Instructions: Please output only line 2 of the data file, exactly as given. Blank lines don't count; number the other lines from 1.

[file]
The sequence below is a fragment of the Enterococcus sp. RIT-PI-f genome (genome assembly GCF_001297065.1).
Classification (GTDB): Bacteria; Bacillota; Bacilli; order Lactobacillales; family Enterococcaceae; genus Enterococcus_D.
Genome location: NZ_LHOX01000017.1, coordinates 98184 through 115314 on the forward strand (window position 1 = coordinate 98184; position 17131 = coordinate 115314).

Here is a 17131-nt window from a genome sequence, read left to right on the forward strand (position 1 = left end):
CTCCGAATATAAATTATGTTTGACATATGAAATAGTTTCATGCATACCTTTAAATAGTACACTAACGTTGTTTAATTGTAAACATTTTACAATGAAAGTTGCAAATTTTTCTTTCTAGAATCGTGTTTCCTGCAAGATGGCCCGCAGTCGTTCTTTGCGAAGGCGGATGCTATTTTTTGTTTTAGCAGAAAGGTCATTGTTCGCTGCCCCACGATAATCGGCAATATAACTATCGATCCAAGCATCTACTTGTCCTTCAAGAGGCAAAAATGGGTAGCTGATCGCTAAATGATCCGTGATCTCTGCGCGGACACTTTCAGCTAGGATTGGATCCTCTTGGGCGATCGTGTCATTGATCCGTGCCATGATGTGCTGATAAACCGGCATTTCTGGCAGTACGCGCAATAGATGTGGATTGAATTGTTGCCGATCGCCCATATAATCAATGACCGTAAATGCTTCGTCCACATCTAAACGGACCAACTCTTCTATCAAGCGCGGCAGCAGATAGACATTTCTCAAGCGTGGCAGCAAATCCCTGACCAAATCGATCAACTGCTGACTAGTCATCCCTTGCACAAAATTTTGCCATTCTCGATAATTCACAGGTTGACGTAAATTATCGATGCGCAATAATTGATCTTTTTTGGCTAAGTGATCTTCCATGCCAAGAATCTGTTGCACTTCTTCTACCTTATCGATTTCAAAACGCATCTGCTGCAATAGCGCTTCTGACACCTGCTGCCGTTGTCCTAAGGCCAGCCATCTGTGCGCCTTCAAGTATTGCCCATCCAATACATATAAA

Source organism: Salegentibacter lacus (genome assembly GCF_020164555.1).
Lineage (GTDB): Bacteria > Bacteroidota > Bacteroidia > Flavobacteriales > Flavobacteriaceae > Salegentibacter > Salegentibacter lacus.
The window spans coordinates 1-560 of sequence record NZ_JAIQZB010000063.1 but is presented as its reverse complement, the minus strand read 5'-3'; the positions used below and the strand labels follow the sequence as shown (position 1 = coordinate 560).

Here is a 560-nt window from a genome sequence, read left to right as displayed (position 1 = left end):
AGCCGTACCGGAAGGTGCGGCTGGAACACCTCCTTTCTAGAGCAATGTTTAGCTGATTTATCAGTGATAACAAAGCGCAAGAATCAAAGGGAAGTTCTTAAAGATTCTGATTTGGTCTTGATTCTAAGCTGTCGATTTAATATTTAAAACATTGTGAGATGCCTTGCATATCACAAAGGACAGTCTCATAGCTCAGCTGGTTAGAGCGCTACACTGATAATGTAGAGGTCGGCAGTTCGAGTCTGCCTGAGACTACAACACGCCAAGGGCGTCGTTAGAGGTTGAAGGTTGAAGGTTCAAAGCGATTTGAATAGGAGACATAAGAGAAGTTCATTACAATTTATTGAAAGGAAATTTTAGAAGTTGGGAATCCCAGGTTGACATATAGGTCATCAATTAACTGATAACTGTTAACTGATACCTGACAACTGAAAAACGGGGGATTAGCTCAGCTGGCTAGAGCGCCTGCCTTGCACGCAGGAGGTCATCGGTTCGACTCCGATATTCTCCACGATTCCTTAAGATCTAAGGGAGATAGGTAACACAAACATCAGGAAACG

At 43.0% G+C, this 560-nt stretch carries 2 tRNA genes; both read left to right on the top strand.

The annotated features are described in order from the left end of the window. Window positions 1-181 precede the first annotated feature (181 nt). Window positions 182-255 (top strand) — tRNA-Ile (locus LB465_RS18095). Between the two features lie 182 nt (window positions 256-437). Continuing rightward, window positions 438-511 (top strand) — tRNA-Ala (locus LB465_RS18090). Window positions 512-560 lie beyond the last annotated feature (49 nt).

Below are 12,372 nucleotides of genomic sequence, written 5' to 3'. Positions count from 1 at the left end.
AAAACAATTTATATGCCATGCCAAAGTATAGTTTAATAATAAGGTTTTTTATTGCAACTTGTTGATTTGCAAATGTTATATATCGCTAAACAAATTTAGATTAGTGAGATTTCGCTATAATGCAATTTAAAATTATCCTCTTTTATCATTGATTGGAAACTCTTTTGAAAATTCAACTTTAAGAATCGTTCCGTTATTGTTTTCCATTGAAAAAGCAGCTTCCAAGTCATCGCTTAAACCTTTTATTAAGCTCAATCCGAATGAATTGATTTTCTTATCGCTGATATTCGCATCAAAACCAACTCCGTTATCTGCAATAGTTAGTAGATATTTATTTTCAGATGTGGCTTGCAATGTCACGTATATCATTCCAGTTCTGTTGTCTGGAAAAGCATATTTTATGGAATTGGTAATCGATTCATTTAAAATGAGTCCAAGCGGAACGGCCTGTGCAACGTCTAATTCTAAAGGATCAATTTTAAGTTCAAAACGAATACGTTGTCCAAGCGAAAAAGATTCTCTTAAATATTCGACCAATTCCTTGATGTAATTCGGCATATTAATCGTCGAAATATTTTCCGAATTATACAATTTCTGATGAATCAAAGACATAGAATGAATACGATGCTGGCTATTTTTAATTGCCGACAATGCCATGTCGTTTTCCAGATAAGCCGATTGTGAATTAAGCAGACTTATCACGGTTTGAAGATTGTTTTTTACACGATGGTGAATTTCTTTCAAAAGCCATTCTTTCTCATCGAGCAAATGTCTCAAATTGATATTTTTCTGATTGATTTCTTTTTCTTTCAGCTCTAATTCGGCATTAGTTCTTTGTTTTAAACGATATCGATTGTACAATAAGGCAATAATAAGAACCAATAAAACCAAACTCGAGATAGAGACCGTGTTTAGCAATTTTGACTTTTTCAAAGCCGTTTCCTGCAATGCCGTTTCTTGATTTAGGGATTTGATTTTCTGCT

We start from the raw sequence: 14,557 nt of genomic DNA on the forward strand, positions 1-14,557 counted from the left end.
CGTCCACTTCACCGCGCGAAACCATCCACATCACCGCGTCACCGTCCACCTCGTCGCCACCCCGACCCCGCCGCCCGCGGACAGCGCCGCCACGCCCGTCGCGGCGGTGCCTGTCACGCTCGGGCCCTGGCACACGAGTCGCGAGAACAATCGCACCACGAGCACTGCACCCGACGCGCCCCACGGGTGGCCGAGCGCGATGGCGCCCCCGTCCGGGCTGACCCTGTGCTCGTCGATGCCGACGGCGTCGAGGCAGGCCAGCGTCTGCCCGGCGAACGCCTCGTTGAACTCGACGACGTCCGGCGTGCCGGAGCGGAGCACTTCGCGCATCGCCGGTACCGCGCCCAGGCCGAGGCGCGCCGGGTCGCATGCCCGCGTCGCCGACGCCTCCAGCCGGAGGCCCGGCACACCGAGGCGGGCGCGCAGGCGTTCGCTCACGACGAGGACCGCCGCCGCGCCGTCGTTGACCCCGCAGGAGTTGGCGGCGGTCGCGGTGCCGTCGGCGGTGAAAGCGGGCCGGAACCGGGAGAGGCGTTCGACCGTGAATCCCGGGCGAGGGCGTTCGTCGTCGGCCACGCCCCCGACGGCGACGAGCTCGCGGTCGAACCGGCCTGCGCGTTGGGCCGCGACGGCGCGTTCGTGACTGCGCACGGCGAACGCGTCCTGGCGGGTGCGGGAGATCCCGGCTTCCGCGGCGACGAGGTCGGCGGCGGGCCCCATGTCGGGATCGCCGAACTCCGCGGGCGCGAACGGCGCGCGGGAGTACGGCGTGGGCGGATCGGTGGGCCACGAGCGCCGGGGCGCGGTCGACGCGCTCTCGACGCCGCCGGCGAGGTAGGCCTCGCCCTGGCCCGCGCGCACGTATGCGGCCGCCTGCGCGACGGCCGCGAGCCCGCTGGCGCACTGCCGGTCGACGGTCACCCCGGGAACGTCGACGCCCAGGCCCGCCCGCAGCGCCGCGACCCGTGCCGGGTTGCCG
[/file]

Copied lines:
Classification (GTDB): Bacteria; Bacillota; Bacilli; order Lactobacillales; family Enterococcaceae; genus Enterococcus_D.